Life insurance is purchased as a means to provide financial security to family members and loved ones in the unfortunate event of your death. Generally, insurers allow most claims on life insurance policies, especially where the policies have been in place for a reasonable period of time.
However, not all claims are allowed. With the assistance of an experienced, resourceful insurance dispute lawyer, you can effectively review and, if necessary, contest the wrongful denial of a claim for life insurance benefits. The lawyer can advise you first if the claim was denied for a valid reason, an invalid reason or one that can be contested with a reasonable chance of success. If the denial was improper, then the lawyer will construct a legal strategy to negotiate, appeal or litigate, whichever is appropriate under your unique circumstances. Geoff Aylward, a reputable life insurance dispute lawyer in Newfoundland and Labrador, has your interests as his primary concern and will aggressively advocate your rights. He is compassionate. He is resourceful. He is experienced in insurance disputes: knows their practices and tactics, and knows how to fight them. Contact Geoff Aylward any time for a consultation.
Life Insurance Policies
As a general rule, it is preferable to purchase life insurance for the maximum amount you consider that your loved ones may require at the time of your death. Life insurance should, if possible, be purchased at a young age. The younger you are, the lower the premium on a permanent or whole life insurance product will be, and you will not have the concern of not qualifying for insurance or a higher level of insurance if a subsequent health condition develops. A subsequent health condition could be considered a pre-existing condition. A pre-existing condition could result in a denial of coverage (or denial of an application to increase coverage if you already have coverage).
If you have a young family, your life insurance policy may be the main financial resource for the raising of your children over many years and meeting other expenses. You are more likely to have a mortgage in your younger years. As a young person, you will not have accumulated other financial resources to carry your family through the devastating financial loss caused by your death.
There are three different life insurance policies from which to choose. Each has different benefits and pricing. The three types are:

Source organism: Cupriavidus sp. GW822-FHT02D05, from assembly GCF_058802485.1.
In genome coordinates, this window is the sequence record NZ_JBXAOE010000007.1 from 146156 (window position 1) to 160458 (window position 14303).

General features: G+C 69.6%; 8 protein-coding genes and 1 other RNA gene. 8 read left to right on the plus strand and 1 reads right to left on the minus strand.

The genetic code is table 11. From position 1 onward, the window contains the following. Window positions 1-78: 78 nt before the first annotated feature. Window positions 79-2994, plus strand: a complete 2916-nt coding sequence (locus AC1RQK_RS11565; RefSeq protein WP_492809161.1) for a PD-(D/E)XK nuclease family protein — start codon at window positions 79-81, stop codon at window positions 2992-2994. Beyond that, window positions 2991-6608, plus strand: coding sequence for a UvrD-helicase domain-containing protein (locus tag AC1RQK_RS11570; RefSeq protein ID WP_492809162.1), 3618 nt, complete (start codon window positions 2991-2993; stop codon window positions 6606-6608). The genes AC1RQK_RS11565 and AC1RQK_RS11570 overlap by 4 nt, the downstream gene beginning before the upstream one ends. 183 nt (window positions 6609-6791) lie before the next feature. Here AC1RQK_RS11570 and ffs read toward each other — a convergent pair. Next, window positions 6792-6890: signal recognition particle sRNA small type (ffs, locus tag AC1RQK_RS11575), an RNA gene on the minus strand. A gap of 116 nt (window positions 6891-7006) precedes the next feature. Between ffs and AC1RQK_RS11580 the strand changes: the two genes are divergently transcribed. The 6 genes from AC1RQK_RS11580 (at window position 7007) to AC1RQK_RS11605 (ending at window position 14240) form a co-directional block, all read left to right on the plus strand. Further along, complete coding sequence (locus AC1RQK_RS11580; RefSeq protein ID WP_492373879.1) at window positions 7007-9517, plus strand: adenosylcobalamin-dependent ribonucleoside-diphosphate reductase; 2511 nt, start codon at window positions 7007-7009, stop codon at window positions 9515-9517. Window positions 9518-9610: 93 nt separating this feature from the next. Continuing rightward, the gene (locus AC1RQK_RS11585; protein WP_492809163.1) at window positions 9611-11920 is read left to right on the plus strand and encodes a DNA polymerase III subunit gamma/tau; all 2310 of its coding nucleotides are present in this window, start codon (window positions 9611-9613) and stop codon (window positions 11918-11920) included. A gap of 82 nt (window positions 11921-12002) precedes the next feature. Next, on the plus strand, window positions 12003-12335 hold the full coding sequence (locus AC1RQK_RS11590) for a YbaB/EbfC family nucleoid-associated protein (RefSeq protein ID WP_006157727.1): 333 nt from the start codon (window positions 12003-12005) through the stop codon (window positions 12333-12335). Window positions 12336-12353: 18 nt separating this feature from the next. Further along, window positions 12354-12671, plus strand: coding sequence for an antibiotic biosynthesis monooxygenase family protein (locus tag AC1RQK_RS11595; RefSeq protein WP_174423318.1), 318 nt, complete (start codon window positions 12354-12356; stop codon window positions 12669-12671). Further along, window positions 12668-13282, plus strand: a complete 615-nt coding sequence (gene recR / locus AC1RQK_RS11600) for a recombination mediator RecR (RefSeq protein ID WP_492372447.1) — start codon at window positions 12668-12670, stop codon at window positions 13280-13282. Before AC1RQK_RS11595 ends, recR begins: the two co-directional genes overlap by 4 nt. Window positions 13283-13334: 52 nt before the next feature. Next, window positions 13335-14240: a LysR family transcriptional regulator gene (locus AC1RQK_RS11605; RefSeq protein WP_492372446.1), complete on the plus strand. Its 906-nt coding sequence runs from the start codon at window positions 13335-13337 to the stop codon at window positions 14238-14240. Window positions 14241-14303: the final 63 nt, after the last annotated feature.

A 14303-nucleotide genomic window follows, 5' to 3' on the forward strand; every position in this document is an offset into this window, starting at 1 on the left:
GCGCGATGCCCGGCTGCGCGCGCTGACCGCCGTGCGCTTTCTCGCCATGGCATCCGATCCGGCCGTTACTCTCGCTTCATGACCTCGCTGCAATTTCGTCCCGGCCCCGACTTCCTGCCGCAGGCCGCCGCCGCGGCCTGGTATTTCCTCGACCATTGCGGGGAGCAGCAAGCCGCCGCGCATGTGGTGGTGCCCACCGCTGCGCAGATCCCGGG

- Permanent Life Insurance. These policies are more varied and more expensive, but they offer a lot more, including cash surrender values, non-forfeiture values, and dividends.
- Term Life Insurance. These policies are less expensive but do not have all the features of permanent life insurance. Term policies are for a specified period and then expire. Terms can run for 5, 10, 20 years or until the age of 60 or 65.
- Term to 100. Sometimes this policy is categorized as a permanent plan because life insurance coverages remain in place until the age of 100, but these policies usually do not pay dividends or include cash values, and as such, premiums are generally lower than the permanent life policies.
Regardless of the type of policy, beneficiaries are entitled to make claims on the policy if in accordance with the terms and conditions.
Reasons for Denial of Life Insurance Claims
Consumers purchase life insurance in good faith and pay their premiums believing that if anything happens, loved ones will be financially secure. In some cases, insurance companies will make you fight for what is rightfully yours. There are a number of reasons life insurance carriers may deny claims. On these occasions, an experienced life insurance lawyer can review and advise you on the validity of your claim. The lawyer can often either persuade the insurer to change the denial or, in proper cases, sue the life insurer in Court to compel it to pay the life insurance benefit. The following are common causes of a life insurance claim dispute.
Misrepresentation and Contestability